The Ride of My Life
by Jane Gillespie
I hate roller-coasters. They give you whiplash and make you sick. But I was forced to board a metaphorical one at the age of 51, when I was diagnosed with breast cancer in January 1994, after my first ever routine mammogram. After a lumpectomy followed by a total mastectomy, I began six months of chemotherapy. No one ever told me that living through cancer and its treatment is a traumatising experience and that I would probably go on the wildest emotional ride of my life.
My medical team were very concerned about my physical wellbeing, but no one ever asked me how I was coping emotionally and the other patients in the chemo clinic never talked about being frightened, angry, despairing, whatever. I genuinely believed I was the only person experiencing these emotions and was convinced there must be something wrong with me. I felt isolated from everyone and thought that no one else understood what it was like to be going through this horrendous experience. I have never been so lonely in my life. My mother and adult children were wonderful but I felt I needed to protect them from knowing just how terrified I was.
Keeping my life as normal as possible seemed like the only way to cope, so I continued working part-time. Today I’m not sure how I managed to do that and I did have to keeping reducing my hours. I was also trying to care for my 16-year-old disabled daughter – the only one of my three children still at home.
Chemotherapy finished early November 1994 and a few weeks later I resigned from my job and applied for a Carers’ Pension. I decided to take a year to recover, investigate possible new directions and to devote more time to my daughter.
Less than a month later, I hit the wall. I no longer had work to go to and no more regular hospital visits – there was nothing else to focus on to hide from my feelings. I was so beaten down by just surviving treatment that I didn’t have the energy to make much more than a token effort to get back on top of things with my daughter. In absolute despair, I sent her to live with her father and ran away. Until then, my whole reason for being was tied up with my family. I had always seen myself as a daughter, a wife, a mother, but never just ‘me’. I didn’t have a clue who that was. I also believed that it was my role to look after my daughter until she died and now I was facing the possibility that I might die first. It tore me apart wondering what would become of her. I was convinced that no matter how good my oncologist told me my prognosis was, I was going to die without ever having really lived.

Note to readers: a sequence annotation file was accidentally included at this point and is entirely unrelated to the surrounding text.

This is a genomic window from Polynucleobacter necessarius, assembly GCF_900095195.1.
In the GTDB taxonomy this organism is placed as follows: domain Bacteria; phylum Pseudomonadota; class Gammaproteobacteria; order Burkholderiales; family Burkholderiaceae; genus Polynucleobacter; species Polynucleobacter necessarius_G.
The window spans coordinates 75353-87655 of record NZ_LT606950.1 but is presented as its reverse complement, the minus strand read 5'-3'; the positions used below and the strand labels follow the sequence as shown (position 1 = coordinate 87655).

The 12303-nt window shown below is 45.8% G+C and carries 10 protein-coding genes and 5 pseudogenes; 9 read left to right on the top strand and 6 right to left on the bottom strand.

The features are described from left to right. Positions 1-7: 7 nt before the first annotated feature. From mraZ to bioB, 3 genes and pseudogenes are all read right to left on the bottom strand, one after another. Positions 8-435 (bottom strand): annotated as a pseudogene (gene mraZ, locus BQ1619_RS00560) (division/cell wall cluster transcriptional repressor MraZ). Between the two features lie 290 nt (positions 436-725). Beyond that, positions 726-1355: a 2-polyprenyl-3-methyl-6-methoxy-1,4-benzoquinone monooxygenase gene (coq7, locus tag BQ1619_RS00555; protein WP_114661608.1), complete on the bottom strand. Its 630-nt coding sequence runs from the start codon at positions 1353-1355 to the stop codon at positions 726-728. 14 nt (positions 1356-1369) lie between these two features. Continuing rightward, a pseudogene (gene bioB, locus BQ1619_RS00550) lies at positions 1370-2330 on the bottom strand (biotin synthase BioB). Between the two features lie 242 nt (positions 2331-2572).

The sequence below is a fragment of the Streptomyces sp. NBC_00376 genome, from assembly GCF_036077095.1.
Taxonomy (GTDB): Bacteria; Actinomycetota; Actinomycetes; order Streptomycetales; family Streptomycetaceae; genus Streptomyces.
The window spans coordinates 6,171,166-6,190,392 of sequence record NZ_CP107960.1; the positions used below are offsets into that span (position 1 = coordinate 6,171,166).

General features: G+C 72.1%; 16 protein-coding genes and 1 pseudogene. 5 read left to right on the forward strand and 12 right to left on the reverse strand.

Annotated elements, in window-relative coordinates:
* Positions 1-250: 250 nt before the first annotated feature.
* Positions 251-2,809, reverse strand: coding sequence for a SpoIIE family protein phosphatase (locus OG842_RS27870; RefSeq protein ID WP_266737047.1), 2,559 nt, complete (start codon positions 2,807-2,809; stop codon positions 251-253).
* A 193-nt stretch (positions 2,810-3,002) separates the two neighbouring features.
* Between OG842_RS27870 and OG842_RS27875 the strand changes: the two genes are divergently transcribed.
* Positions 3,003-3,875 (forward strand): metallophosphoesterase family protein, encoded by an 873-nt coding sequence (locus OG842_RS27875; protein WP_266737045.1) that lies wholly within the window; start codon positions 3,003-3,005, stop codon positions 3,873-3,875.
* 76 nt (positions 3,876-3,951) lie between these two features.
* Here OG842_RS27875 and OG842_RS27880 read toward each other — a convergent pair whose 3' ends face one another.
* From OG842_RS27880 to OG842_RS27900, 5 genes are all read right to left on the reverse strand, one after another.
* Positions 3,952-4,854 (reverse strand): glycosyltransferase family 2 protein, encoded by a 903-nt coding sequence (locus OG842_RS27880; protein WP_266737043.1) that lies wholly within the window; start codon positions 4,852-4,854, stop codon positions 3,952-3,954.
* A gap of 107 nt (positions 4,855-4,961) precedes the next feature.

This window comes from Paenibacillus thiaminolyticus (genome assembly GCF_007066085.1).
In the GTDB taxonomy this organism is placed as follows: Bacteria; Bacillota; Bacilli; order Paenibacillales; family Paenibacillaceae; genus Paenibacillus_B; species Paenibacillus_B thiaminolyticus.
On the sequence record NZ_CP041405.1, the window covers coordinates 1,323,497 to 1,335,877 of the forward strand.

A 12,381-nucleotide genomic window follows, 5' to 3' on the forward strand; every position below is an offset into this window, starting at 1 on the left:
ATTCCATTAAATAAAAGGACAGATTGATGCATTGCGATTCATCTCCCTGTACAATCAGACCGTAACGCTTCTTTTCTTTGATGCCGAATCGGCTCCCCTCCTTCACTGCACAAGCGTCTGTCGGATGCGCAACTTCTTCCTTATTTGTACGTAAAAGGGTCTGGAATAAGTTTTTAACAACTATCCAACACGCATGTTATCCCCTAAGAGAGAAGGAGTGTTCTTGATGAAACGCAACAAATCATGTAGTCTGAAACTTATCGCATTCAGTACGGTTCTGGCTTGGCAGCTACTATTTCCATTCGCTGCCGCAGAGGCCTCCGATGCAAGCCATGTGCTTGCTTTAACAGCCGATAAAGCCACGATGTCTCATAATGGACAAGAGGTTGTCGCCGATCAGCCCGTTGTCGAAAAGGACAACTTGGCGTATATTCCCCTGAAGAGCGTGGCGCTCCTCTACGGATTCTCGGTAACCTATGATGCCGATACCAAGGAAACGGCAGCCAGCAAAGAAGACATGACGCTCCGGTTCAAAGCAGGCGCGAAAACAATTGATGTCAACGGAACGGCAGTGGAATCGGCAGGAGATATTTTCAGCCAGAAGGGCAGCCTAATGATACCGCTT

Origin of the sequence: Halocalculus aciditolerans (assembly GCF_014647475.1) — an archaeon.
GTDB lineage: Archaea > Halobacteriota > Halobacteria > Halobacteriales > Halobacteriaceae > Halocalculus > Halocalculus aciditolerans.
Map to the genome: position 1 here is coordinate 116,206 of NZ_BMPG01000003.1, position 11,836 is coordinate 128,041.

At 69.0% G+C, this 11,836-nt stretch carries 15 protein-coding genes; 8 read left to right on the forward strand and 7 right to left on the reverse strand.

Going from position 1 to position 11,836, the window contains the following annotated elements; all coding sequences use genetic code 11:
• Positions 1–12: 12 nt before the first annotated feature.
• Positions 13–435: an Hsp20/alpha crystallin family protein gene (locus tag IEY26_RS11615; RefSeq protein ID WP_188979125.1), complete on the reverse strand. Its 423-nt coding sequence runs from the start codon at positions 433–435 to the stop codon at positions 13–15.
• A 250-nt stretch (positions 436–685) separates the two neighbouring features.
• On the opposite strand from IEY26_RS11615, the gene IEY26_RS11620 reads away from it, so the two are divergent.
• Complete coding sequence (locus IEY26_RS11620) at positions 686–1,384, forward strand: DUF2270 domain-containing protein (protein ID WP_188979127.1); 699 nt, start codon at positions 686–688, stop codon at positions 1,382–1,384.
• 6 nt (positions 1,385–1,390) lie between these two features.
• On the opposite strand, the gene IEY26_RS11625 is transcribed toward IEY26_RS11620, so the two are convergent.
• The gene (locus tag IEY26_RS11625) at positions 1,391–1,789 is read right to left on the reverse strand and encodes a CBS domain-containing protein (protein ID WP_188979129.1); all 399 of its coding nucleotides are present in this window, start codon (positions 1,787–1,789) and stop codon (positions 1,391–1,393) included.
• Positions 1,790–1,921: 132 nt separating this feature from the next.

I moved to Sydney, giving myself six months to get better. Of course, my tumultuous feelings came with me and I suffered constant panic attacks and anxiety. I was a cot-case the day I had my first check-up with a new oncologist and he sensibly referred me to a psychiatrist. This doctor was the first person to help me see that it was perfectly normal to be in turmoil; that many cancer survivors feel exactly the same way. My whole life had been shaken to its core and my current feelings of grief at the loss of the life I had always known had also brought up unresolved grief from past incidents in my life. Both the psychiatrist and my oncologist recommended that I attend a support group and I joined one run by the Life Force Cancer Foundation. www.lifeforce.org.au
It was a revelation to me to be able to talk about my experiences with other people who understood exactly how catastrophic it was to lose one’s life while still being alive. I learned that surviving survival isn’t simply a matter of getting on with things. I had to first grieve the loss of who I was before cancer. It was like wading through a swamp but with support from my fellow travelers squelching their way through their own personal swamps, I eventually did get through and out the other side.
After six months in Sydney I was still struggling and knew I wasn’t ready to go back. In the second semester of 1995 I enrolled in a TAFE training course designed to help mature women get back into the workforce. When I first started, I was convinced I would never be able to function competently as an employee again, but by the end of the year my shattered confidence was gradually starting to rebuild.
I joined the ANZ bank as a part-time teller in January 1996 and also began training as a counsellor. Two years later I joined the Life Force Cancer Support counselling team and these days I co-facilitate three weekly support groups and quarterly Retreats.
Early in 1996, my daughter moved to Sydney after I discovered a wonderful organisation that assists people with disabilities to live independently. We have both learned that she can survive without me.
I left the bank after six years. I now work with Life Force, have a private counselling practice and I’m also a Civil Marriage Celebrant. Recently I became an author and a book about my cancer experience and beyond (Journey to Me) was published in 2007.
I will never view cancer as a blessing and I hate the fact that it took this to help me grow into who I am now, but I’m glad that I was able to eventually take the journey to find myself. I would recommend this to anyone and thirteen years later, I’m happy to be who I am today.
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